I hid behind the Ripcord til the guy went away. Inside, I got a giant glass of water and texted Zack. “I just got called at for the first time. I thought this was a gay neighborhood? Can you come home now?” He replied, “Are you okay? You know, you can call for police about something like that.”

So I called the police. They came by and called me and asked me to come out of the house. The nice policeman told me he had found the tall, black, blue t-shirted man with stubble that I had described. Would I care to identify him?

And after all of that, I said no. After reflecting on the situation, and standing outside in broad daylight next to the police car, it seemed kind of silly.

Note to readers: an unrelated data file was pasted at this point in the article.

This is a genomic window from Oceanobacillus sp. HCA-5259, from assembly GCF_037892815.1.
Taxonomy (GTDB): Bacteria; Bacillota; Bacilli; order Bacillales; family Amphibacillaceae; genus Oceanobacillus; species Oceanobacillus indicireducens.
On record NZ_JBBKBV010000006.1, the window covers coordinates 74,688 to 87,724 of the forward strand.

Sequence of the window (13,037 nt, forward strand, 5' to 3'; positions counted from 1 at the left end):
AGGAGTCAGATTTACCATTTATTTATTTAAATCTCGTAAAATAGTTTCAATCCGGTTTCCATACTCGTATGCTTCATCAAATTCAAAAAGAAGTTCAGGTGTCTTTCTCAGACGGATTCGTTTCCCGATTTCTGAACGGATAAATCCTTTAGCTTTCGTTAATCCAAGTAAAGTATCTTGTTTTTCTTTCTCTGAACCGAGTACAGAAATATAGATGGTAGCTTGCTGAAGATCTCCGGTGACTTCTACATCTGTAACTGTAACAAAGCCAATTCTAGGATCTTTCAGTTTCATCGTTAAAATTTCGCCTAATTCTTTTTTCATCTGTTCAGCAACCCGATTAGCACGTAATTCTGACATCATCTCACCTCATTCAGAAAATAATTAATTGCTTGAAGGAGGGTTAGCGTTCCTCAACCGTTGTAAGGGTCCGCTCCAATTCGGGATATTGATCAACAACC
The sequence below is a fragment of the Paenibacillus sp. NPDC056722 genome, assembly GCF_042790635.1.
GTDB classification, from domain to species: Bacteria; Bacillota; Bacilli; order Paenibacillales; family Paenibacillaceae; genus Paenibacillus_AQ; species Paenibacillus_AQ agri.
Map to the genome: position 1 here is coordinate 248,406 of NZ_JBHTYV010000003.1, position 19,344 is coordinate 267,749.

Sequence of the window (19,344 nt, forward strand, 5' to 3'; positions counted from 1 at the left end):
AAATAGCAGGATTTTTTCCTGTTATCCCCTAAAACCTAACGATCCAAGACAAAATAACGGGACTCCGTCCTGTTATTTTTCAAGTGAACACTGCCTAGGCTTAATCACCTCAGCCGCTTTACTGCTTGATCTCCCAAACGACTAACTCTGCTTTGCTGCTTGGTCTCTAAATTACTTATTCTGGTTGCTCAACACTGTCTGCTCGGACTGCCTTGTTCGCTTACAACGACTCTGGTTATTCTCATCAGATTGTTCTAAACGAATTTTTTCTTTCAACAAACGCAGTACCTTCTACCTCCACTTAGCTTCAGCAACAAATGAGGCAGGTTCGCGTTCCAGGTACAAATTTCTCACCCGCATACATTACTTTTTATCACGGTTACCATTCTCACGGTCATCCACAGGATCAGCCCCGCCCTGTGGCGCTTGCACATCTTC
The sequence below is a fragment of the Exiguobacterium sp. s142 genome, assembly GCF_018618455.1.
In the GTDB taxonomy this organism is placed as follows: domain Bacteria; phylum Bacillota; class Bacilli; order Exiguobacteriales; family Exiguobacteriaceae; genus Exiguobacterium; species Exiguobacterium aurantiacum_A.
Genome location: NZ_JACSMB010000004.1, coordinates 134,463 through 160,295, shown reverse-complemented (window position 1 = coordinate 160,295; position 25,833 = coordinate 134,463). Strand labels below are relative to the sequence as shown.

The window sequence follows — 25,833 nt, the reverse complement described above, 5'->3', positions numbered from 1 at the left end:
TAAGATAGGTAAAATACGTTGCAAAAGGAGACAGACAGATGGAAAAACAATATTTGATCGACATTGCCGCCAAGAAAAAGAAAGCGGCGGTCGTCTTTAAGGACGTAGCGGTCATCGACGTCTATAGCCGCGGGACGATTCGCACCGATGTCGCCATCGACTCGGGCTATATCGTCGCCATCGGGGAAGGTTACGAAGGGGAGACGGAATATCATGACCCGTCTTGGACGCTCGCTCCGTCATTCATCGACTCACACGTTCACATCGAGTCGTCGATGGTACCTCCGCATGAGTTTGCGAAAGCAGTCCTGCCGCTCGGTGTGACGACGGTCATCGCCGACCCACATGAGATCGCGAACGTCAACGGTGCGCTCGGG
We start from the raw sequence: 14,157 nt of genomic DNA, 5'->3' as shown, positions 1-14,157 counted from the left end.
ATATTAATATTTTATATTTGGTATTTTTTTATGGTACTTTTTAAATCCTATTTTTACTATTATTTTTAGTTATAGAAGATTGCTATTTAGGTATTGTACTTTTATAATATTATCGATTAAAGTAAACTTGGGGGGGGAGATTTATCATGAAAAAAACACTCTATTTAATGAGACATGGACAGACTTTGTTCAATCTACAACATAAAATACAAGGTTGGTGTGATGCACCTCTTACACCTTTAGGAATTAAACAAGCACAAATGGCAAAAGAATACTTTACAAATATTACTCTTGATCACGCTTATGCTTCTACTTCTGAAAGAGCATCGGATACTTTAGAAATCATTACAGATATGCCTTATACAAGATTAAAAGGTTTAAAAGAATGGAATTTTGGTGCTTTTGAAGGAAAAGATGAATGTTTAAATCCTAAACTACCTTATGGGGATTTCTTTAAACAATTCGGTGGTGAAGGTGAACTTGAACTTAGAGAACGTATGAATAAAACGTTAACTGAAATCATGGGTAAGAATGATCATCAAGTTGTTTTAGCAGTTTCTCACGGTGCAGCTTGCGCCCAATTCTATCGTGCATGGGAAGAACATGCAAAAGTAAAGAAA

“I’m sorry, it’s just, I got freaked out.” I told him meekly. “I just moved here.”

“Do you know what kind of neighborhood this is?”

“Yes…”

“Just be careful. If you want, keep something in your purse.”

“Mace?” I thought to myself.

“A knife,” he said.

Oy.

In other news, I’m trying really hard to make friends. Giada, Rachael, Ina and Sunny of the Food Network aren’t really cutting it, though during these days of unemployment they really inspire me to make delicious meals for dinner. That’s what friends are supposed to do though, right? Inspire, encourage, motivate? Even the Neelys are there for me (though they cook too many pork dishes for my liking.)

I try to talk to girls that look nice everywhere I go. The coffee shop (it ain’t no Webster’s), yoga class, the grocery store. How do I get people to want to be my friend without seeming creepy and weird? Help me.